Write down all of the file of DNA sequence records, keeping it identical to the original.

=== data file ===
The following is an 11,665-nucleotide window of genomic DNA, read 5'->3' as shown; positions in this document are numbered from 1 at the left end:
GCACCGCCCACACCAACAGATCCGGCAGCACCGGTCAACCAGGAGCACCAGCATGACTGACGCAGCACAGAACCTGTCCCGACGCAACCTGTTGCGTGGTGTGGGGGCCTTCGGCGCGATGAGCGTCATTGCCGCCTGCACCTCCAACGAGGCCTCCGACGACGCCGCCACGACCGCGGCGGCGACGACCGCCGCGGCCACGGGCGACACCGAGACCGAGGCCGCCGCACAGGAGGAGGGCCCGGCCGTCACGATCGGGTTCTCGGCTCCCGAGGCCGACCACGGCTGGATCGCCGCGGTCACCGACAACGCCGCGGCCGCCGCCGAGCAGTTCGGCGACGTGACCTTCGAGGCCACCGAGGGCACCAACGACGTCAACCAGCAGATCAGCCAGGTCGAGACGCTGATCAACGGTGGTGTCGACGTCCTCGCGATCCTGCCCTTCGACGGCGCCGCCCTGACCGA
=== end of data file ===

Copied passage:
The following is an 11,665-nucleotide window of genomic DNA, read 5'->3' as shown; positions in this document are numbered from 1 at the left end:
GCACCGCCCACACCAACAGATCCGGCAGCACCGGTCAACCAGGAGCACCAGCATGACTGACGCAGCACAGAACCTGTCCCGACGCAACCTGTTGCGTGGTGTGGGGGCCTTCGGCGCGATGAGCGTCATTGCCGCCTGCACCTCCAACGAGGCCTCCGACGACGCCGCCACGACCGCGGCGGCGACGACCGCCGCGGCCACGGGCGACACCGAGACCGAGGCCGCCGCACAGGAGGAGGGCCCGGCCGTCACGATCGGGTTCTCGGCTCCCGAGGCCGACCACGGCTGGATCGCCGCGGTCACCGACAACGCCGCGGCCGCCGCCGAGCAGTTCGGCGACGTGACCTTCGAGGCCACCGAGGGCACCAACGACGTCAACCAGCAGATCAGCCAGGTCGAGACGCTGATCAACGGTGGTGTCGACGTCCTCGCGATCCTGCCCTTCGACGGCGCCGCCCTGACCGA